1888 – Halifax City Hall, Nova Scotia, Canada

Architect: Edward Elliot


Perspective View published in The Architect, November 25th 1887. In 1886 Halifax City Council asked for competitive plans for a proposed city hall. Of the architects who submitted plans, the Board of Works recommended to Council that the architect, whose plans were marked “Gladstone”, should receive a first prize of $300. Although the Board of Works recommended Gladstone’s as the best, it believed some modifications and alterations in the internal arrangements should be made. City Council deferred making any decision to allow for due consideration.

Gladstone’s plans did not meet with universal public approval. One writer to the Morning Herald newspaper, who called himself “Critic”, felt that the “south front facing the parade is not half good enough for the fine approach, which in my opinion can not be beaten in America”. He found the entrance on the plan “insignifi cant”. Instead, he recommended that “the doorways should be set off with a fine flight of steps and columns etc., and should be with the clock tower a notable feature of the design”. Besides, the plans made no provision for a town hall where public meetings, balls, concerts and receptions could take place, as usual in England and the United States. City Council had intended to spend $75,000, but this sum Critic considered “too paltry” for so noble a site – let Councillors “take Gladstone in hand and give him new orders to make his plans worthy of the times”. Since taxpayers would have to pay the piper, Critic concluded “we might as well have good music as bad”.

On the day before City Council was to make its decision, Haligonians had their first real view of the plans when The Citizen and Evening Chronicle published front, rear and side views of “The Noble Structure”. The paper also provided an extensive written description and history of the project. On 22 October at a special meeting, and after considerable debate, Halifax City Council adopted Gladstone’s plans. Gladstone proved to be Edward Elliot, a Dartmouth native, who had trained in Boston and returned to Halifax where he operated from a Bedford Row office.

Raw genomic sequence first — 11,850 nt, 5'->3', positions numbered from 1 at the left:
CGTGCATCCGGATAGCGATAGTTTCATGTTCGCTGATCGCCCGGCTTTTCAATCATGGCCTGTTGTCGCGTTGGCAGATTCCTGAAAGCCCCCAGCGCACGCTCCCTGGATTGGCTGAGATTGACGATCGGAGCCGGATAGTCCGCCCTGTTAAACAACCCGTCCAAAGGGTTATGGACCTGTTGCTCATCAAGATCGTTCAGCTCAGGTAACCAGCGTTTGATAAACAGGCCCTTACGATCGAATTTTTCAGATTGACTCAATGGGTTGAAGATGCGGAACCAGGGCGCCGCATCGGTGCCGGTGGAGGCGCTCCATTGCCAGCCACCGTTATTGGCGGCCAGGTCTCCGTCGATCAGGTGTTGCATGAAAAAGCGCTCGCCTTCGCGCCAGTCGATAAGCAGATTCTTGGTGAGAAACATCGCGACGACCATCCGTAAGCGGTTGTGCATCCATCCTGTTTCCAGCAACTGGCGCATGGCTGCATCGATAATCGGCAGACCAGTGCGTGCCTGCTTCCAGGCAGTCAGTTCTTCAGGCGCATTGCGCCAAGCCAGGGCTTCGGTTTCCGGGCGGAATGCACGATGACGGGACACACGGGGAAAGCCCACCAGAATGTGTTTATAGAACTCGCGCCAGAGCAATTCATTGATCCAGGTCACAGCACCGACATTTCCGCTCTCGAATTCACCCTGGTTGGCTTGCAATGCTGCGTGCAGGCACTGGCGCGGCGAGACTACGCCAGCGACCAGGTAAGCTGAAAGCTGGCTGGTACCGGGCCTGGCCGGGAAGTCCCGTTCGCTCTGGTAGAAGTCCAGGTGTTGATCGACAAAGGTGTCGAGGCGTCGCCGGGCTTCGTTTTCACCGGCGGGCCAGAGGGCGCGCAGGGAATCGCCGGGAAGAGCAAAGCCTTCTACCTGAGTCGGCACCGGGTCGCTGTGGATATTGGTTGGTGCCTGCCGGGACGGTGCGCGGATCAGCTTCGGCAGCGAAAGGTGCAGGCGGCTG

For his entry, Elliot chose the Second Empire style, a style that had had a meteoric rise since its grand use in Napoleon III’s France (1852-1870) for public buildings. Second Empire became immensely popular in the 1870’s and 1880’s and typified the increasingly elaborate and monumental appearance of architecture in this era. In England, it had found much favour and both the War Offi ce and Foreign Office buildings were built in this style. It was equally popular in the United States in the rebuilding after the American Civil War. In Canada, it became the choice of the new Dominion government for numerous public buildings and the provinces followed suit. Two examples with strong architectural resemblances to Elliot’s design were the MacKenzie Building at the Royal Military College, Kingston, constructed 1876-78, and the far more massive, Quebec’s Legislative Assembly Building, begun in 1877 and completed in 1887.

The Second Empire’s most distinguishing stylistic feature was the mansard roof, a double pitched roof with a steep lower slope. Mansard roofs had the practical advantage of giving added space to the attic floor. In his design, Elliot used most aspects of the style, including the mansard roof and a central tower incorporating a clock, with bays jutting out at either end to create a monumental effect. And this may have been its most appealing aspect to both the Board of Works and City Council. They sought a design that would be a visually prominent landmark, do justice to the Grand Parade site, and be a symbol of a progressive and vibrant city.

Elliot’s design underwent a series of modifications. On 5 December 1888, the Acadian Recorder published a design that included a proposed additional storey. It had ornamented fenestration and an imposing tower. Still more changes were made to the fenestration and to the tower and finer facade articulation before Keating and Elliot settled on the final design. They did not, however, include an additional storey. What had begun as a rather austere four-storey building became a structure with a variety of decorative elements designed to reflect more the Second Empire style and in the process enhance its monumental character.

The City Hall building was designated a National Historic Site in 1997 as one of Nova Scotia’s oldest and largest public buildings.